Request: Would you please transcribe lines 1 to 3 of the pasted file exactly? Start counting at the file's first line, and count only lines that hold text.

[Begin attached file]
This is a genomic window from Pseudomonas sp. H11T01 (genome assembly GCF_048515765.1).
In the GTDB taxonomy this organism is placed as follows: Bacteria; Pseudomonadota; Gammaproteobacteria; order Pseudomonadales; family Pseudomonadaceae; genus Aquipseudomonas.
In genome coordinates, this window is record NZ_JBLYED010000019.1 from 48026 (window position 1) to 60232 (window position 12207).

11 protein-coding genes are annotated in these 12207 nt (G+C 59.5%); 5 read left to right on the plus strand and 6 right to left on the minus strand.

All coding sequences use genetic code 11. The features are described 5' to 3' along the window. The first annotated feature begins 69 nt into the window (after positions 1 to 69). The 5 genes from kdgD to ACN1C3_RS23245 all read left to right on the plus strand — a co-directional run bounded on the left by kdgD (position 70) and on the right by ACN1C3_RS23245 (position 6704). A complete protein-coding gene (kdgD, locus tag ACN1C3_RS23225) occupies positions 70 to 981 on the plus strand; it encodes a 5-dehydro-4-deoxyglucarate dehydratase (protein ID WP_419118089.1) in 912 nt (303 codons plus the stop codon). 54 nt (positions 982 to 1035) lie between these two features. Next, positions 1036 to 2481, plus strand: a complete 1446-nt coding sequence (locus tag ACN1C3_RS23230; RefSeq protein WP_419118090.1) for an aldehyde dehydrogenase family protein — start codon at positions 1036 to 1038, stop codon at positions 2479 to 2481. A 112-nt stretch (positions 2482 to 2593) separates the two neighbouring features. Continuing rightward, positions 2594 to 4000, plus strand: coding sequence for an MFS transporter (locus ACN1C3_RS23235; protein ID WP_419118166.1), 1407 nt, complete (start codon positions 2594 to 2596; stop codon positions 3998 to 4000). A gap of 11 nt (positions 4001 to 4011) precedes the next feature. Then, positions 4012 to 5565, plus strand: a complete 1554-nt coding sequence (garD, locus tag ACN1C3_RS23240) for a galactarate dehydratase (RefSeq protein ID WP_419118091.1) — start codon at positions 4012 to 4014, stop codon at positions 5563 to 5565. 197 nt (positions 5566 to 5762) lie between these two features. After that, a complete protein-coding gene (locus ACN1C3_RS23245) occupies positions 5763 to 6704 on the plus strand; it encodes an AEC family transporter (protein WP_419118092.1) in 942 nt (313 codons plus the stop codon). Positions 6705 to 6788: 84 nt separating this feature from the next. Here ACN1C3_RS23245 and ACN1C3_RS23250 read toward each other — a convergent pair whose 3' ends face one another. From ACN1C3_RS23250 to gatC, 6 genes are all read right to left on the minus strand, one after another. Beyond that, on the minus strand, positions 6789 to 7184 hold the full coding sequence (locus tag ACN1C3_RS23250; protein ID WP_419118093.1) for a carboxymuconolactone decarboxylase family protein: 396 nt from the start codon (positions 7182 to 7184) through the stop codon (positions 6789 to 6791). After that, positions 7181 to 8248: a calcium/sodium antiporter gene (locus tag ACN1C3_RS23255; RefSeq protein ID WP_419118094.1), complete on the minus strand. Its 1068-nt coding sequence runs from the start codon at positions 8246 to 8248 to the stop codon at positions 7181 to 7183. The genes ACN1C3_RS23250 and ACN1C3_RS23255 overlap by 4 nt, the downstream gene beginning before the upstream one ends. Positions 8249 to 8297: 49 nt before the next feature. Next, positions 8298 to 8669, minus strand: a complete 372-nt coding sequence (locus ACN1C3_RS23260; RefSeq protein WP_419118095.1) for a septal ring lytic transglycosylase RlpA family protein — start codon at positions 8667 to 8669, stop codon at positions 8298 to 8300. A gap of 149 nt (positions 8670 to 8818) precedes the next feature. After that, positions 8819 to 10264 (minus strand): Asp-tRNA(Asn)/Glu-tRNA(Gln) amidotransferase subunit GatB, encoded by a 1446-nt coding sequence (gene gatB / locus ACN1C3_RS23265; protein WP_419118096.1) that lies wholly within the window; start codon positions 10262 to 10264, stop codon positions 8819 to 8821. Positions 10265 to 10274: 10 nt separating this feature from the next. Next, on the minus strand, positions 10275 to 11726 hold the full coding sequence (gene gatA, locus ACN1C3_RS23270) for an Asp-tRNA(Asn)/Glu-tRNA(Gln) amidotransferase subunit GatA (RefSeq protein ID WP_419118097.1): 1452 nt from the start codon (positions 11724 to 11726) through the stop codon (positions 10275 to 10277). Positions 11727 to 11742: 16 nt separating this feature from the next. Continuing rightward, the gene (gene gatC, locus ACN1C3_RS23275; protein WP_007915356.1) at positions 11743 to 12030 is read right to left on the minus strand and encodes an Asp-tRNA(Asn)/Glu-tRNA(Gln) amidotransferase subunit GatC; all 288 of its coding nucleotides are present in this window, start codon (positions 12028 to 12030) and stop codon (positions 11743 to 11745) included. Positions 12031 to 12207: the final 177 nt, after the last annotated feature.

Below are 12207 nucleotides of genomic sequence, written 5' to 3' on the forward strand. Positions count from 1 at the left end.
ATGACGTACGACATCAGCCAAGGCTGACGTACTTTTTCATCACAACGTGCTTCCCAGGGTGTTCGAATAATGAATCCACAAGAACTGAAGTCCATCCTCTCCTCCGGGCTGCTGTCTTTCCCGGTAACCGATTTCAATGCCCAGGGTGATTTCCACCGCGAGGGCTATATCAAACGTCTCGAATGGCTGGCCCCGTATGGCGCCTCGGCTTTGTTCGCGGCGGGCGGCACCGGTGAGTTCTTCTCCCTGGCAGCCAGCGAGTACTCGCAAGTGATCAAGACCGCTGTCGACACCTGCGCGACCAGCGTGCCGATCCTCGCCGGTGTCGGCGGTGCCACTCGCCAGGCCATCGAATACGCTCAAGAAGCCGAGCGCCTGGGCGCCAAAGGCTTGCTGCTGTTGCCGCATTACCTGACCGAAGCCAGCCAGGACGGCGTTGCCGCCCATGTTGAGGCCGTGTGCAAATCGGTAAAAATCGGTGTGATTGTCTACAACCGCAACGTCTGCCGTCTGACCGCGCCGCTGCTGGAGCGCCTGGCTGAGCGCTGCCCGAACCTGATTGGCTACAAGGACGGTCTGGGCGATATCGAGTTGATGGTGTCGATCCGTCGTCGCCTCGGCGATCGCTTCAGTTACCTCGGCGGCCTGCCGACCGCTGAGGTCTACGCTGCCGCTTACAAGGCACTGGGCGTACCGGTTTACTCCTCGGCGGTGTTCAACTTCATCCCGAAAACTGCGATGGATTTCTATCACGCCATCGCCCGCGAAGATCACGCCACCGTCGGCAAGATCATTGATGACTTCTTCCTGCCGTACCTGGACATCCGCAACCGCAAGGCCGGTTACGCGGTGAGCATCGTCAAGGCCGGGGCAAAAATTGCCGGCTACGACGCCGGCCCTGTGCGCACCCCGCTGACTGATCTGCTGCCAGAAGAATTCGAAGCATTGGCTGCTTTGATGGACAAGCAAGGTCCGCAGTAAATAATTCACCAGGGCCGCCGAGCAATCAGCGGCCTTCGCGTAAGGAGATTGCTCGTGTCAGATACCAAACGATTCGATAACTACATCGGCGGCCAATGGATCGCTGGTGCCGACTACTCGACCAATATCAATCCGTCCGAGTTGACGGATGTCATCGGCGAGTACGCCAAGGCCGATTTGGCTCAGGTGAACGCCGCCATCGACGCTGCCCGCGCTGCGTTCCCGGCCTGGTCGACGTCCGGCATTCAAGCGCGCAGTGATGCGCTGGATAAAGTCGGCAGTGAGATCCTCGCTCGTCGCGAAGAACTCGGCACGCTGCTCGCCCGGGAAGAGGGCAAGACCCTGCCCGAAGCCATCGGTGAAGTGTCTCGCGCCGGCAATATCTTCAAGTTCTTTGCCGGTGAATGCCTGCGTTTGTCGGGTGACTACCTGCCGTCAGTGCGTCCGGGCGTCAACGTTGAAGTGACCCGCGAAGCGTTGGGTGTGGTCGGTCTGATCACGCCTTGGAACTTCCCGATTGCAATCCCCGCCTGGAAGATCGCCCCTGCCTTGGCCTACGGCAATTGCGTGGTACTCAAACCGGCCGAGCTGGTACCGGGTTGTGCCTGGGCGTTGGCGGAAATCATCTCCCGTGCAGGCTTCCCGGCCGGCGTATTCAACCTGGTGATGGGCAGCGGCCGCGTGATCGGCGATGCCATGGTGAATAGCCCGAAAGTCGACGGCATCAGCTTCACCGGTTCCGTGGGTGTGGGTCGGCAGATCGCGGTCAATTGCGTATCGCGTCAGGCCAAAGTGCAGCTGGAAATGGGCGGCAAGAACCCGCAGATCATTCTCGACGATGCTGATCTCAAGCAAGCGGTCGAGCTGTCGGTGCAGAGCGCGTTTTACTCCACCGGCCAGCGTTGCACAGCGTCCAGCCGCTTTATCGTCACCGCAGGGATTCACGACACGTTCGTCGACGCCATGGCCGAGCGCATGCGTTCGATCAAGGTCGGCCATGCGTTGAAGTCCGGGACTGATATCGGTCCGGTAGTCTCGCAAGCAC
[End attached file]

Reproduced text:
This is a genomic window from Pseudomonas sp. H11T01 (genome assembly GCF_048515765.1).
In the GTDB taxonomy this organism is placed as follows: Bacteria; Pseudomonadota; Gammaproteobacteria; order Pseudomonadales; family Pseudomonadaceae; genus Aquipseudomonas.
In genome coordinates, this window is record NZ_JBLYED010000019.1 from 48026 (window position 1) to 60232 (window position 12207).